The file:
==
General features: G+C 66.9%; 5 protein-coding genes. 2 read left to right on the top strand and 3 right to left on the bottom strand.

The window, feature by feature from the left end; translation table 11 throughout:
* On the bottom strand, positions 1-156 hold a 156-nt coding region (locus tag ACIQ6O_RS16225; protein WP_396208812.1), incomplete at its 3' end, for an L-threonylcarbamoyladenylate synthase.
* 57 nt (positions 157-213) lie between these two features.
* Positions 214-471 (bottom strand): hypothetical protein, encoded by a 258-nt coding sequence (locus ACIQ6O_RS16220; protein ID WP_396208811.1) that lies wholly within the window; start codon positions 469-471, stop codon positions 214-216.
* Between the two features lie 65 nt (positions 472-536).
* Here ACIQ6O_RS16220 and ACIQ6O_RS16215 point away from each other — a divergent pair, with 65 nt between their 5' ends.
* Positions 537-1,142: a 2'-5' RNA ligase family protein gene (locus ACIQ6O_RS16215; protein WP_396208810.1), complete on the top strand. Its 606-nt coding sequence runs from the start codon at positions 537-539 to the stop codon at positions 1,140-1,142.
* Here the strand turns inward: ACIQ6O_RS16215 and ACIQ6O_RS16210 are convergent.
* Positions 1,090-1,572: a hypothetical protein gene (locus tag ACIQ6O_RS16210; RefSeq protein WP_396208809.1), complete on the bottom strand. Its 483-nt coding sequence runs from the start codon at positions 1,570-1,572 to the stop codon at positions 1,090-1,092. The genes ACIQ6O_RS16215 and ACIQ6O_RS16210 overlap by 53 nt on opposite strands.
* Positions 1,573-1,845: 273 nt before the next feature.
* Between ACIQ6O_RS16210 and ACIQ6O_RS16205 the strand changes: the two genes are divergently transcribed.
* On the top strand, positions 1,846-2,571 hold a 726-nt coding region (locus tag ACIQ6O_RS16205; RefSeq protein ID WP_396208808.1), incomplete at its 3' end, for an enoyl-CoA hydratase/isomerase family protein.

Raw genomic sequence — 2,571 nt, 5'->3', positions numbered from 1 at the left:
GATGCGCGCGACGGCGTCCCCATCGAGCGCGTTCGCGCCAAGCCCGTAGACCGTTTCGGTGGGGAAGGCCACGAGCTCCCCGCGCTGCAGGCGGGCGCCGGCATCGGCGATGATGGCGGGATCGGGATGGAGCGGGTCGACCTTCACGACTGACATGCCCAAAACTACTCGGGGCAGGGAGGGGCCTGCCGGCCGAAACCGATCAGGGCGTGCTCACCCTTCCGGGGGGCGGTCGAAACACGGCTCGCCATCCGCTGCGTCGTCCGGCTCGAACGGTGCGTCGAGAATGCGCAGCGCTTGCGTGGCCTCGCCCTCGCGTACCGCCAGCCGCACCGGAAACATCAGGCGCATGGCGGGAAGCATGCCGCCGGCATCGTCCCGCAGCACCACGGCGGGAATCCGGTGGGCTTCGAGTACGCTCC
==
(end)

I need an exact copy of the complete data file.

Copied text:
General features: G+C 66.9%; 5 protein-coding genes. 2 read left to right on the top strand and 3 right to left on the bottom strand.

The window, feature by feature from the left end; translation table 11 throughout:
* On the bottom strand, positions 1-156 hold a 156-nt coding region (locus tag ACIQ6O_RS16225; protein WP_396208812.1), incomplete at its 3' end, for an L-threonylcarbamoyladenylate synthase.
* 57 nt (positions 157-213) lie between these two features.
* Positions 214-471 (bottom strand): hypothetical protein, encoded by a 258-nt coding sequence (locus ACIQ6O_RS16220; protein ID WP_396208811.1) that lies wholly within the window; start codon positions 469-471, stop codon positions 214-216.
* Between the two features lie 65 nt (positions 472-536).
* Here ACIQ6O_RS16220 and ACIQ6O_RS16215 point away from each other — a divergent pair, with 65 nt between their 5' ends.
* Positions 537-1,142: a 2'-5' RNA ligase family protein gene (locus ACIQ6O_RS16215; protein WP_396208810.1), complete on the top strand. Its 606-nt coding sequence runs from the start codon at positions 537-539 to the stop codon at positions 1,140-1,142.
* Here the strand turns inward: ACIQ6O_RS16215 and ACIQ6O_RS16210 are convergent.
* Positions 1,090-1,572: a hypothetical protein gene (locus tag ACIQ6O_RS16210; RefSeq protein WP_396208809.1), complete on the bottom strand. Its 483-nt coding sequence runs from the start codon at positions 1,570-1,572 to the stop codon at positions 1,090-1,092. The genes ACIQ6O_RS16215 and ACIQ6O_RS16210 overlap by 53 nt on opposite strands.
* Positions 1,573-1,845: 273 nt before the next feature.
* Between ACIQ6O_RS16210 and ACIQ6O_RS16205 the strand changes: the two genes are divergently transcribed.
* On the top strand, positions 1,846-2,571 hold a 726-nt coding region (locus tag ACIQ6O_RS16205; RefSeq protein ID WP_396208808.1), incomplete at its 3' end, for an enoyl-CoA hydratase/isomerase family protein.

Raw genomic sequence — 2,571 nt, 5'->3', positions numbered from 1 at the left:
GATGCGCGCGACGGCGTCCCCATCGAGCGCGTTCGCGCCAAGCCCGTAGACCGTTTCGGTGGGGAAGGCCACGAGCTCCCCGCGCTGCAGGCGGGCGCCGGCATCGGCGATGATGGCGGGATCGGGATGGAGCGGGTCGACCTTCACGACTGACATGCCCAAAACTACTCGGGGCAGGGAGGGGCCTGCCGGCCGAAACCGATCAGGGCGTGCTCACCCTTCCGGGGGGCGGTCGAAACACGGCTCGCCATCCGCTGCGTCGTCCGGCTCGAACGGTGCGTCGAGAATGCGCAGCGCTTGCGTGGCCTCGCCCTCGCGTACCGCCAGCCGCACCGGAAACATCAGGCGCATGGCGGGAAGCATGCCGCCGGCATCGTCCCGCAGCACCACGGCGGGAATCCGGTGGGCTTCGAGTACGCTCC